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Bandhni sarees

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36 per page

32 Item(s)

Position

36 per page

32 Item(s)

Bandhani Sarees

Sarees came into existence during the Indus Valley Civilisation, the period ranging from 2800-1800 BC. Around this time dyes also began to be used for creating these sarees. With time sarees were being made of different materials like silk, cotton, Banasari, Kanchipuram, Gadwal, Paithani, Mysore, Uppada, Bagalpuri, Balchuri, Maheshwari and Bandhani amongst others.

Bandhani is a tied and dyed fashion cloth which is originally from Gujarat and has been a part of their culture for as long as anyone can remember. The word ‘Bandhani’ itself means ‘to be tied’ and true to its meaning it is tied up once it has been dyed. The dying is done using fingernails; thus, you can create a variety of designs with your hand. The dying part, as well, is done using natural colours and their hands. The Khatri community in Gujarat was the first to make use of this form of dyeing.

Although it is a speciality of Gujarat, it is also popular in the community of Punjab and Madhya Pradesh who are producing Bandhani themselves. Bandhani materials are usually created in the colours of red, green, blue and black. Since the prints are handmade, it can vary from dots to stripes to patterns. The patterns are called Leheriya, Mothra, Ekdali and Shikari depending on the print on it.

Bandhani sarees are a matter of pride for the women of Gujarat. It displays the community they belong to. It is believed that finer the material of the saree, the more expensive it is. The bandhani saree was first worn at a royal wedding; thus, began the journey of Bandhani sarees. It is a favourite of the women to be worn at the time of Navratri. Women and girls alike adorn Bandhani sarees as they make their way to dance to foot-tapping beats at Garba and dandiya gatherings. The making of a Bandhani usually depends upon the number of tie-ups in the fabric. The most intricate ones will consist of approximately 75,000 dots or tie-ups.

It is adorned by women across all occasions in Gujarat and Rajasthan right from birth to weddings. Bandhani, in a way, has a sacred connection when it comes to religious events. The elders in these families believe that Bandhani sarees bring in good luck and so at one point most brides used Bandhani patterns in their sarees for the same reason. The Gujarati Gharchola and the Panetar that is worn by the Gujarat bride has intricate Bandhani work on them. The colours used to make these sarees also have their meanings attached. The colour red represents marriage, whereas yellow means motherhood and green signifies fertility.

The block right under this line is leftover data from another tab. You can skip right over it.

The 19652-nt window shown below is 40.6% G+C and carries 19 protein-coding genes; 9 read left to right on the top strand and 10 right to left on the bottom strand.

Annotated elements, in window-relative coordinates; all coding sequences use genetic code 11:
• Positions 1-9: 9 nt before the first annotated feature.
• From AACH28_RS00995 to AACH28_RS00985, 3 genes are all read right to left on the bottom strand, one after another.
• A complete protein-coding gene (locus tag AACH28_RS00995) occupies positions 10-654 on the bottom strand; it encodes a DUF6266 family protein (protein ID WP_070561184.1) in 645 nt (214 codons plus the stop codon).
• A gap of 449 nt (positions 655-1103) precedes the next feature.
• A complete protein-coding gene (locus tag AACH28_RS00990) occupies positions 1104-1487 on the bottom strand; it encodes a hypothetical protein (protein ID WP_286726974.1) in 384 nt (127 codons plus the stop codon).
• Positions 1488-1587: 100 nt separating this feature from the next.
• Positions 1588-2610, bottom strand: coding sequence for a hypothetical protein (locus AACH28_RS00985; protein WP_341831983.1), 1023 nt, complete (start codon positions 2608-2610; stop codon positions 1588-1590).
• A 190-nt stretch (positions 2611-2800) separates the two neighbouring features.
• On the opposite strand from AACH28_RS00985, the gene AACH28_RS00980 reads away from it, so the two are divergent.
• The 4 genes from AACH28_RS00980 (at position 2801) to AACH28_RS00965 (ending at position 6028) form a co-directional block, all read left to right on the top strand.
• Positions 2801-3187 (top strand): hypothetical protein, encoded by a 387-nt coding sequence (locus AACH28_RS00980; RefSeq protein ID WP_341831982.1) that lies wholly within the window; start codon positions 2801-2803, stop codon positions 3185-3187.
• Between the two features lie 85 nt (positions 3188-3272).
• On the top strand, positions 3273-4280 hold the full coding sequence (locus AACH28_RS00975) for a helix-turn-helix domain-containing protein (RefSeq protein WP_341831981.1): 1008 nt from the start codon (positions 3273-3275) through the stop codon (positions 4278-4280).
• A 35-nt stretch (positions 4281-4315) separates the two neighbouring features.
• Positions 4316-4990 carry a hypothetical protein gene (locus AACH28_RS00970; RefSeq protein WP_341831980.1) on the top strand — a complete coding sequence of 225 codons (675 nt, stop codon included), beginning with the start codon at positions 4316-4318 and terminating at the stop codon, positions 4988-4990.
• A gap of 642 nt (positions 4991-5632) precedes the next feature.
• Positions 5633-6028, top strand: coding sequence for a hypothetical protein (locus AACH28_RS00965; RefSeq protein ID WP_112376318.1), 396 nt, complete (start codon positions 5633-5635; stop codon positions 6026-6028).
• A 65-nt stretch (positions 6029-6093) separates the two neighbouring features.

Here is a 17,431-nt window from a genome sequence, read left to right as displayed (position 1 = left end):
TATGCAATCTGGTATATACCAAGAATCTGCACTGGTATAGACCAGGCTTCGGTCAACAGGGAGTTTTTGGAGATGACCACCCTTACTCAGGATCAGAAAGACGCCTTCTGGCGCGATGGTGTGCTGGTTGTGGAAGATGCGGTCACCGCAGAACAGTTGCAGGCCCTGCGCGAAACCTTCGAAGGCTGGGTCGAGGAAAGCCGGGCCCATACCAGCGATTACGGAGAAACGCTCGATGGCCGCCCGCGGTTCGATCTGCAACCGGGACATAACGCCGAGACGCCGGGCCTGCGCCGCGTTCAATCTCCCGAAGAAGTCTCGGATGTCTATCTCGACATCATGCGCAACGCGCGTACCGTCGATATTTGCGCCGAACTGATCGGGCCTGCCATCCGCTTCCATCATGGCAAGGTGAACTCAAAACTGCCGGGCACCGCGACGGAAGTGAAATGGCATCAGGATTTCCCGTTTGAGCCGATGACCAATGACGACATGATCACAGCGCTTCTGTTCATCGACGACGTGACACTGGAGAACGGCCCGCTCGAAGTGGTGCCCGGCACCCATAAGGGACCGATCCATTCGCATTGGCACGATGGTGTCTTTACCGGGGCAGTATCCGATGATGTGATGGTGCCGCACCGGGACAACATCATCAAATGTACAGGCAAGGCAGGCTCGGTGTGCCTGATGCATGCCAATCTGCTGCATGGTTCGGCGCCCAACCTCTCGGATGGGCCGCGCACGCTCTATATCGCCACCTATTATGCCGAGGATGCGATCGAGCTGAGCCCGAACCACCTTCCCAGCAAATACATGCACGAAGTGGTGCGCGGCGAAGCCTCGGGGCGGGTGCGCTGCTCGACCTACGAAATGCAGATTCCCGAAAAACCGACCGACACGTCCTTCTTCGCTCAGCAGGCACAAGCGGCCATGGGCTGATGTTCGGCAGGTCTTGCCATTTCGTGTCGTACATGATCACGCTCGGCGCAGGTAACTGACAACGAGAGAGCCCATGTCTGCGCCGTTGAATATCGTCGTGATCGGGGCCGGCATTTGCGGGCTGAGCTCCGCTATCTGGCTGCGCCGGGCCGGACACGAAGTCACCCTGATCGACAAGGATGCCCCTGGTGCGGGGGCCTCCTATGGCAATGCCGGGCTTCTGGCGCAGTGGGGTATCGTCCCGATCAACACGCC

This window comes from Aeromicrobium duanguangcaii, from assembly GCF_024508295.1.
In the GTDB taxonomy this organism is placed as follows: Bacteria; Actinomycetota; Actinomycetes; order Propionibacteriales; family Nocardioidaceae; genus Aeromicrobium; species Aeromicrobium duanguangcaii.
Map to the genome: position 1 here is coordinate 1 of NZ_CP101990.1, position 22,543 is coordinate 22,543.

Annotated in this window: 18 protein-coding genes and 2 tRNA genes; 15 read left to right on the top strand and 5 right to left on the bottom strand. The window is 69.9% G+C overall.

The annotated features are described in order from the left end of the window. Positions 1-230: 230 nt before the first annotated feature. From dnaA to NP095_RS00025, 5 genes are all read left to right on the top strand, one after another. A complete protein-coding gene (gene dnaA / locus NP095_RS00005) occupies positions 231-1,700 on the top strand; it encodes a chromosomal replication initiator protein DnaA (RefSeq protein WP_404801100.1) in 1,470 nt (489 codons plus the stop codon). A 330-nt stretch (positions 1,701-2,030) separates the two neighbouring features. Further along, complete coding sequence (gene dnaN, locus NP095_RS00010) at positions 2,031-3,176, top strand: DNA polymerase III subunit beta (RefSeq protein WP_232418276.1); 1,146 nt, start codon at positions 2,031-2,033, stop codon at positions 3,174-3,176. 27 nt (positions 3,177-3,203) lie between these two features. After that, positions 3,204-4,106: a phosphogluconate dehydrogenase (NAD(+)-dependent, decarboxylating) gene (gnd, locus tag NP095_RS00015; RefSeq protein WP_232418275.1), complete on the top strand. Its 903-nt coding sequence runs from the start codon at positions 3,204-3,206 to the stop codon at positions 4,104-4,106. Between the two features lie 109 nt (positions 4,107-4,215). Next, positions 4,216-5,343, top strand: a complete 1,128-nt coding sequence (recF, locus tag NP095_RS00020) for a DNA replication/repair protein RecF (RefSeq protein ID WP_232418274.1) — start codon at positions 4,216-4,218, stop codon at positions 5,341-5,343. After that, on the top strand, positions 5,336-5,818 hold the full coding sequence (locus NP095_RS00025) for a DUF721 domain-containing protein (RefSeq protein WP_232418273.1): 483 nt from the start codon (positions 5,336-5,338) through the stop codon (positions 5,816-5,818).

Bandhani as a garment tends to bleed when given a wash, so it is advised to dry clean them inside of the regular pattern of washing them. They also cannot take high heat; hence, it is essential to be careful with these sarees since ironing on high heat can ruin their texture and vibrancy. The central hub of Bandhani Sarees is in Ahmadabad followed by Surat and then Saurashtra. The sales reach an all-time peak during the wedding season and Navratri.

It is fascinating to watch the Bandhani saree being made using various items like kidney beans and coins to give it different patterns and designs. The makers of these sarees are easily distinguishable since they have tiny nails to help them provide the different patterns on these sarees. These sarees are also created in the southern areas of India called Sungudi or the Southern Bandhanis which is a light-weight cotton saree. These sarees are expensive and require a considerable number of people to create one, which is why this industry has begun to close down slowly.

The sarees come in a variety of patterns. The most basic ones being Ek Dali or Bundi, four dots are called as Chaubundi and seven are called as Satbundi. A few others are Boond and Kodi while patterns of leaves, flowers and trees are made using blocks and dots.

Bandhani sarees come in a variety of types known as Jhankaar Bandhani and Borjaal apart from the regular bleeding type of Bandhani. Jhankaar bandhani’s are usually very colourful and vibrant and does not incorporate light-coloured dots as those seen in others. They typically have darker shades like red or Maroon. Borjaal, on the other hand, is used as part of wedding ensembles, and they are fuller in terms of their appearance. The Marwari communities in India usually use this. These sarees are available in a variety of colours and is even possible in other cloth materials like georgette and silks.

The other two types are the Banarasi Bandhanis and the Gaji Silk Bandhani’s. Banarasi Bandhanis are made of pure georgette materials that are high in quality as well as price. Gaji Silk Bandhani’s, on the other hand, is made of high-quality silk material which even though doesn’t have the strength of cotton is usually mixed with polyesters.

You can accessorise these sarees using oxidized jewellery in the occasion of Navratri, and at other times you can use a single ornament over the saree so that the saree stands out on its own. Complete the look with bangles and earrings and vibrant footwear, and you are good to go! Bandhani’s were forgotten up until a few years ago when the trend came back in fashion. They have been modernized to suit today’s trends and choices and hence look chic while retaining their traditional design.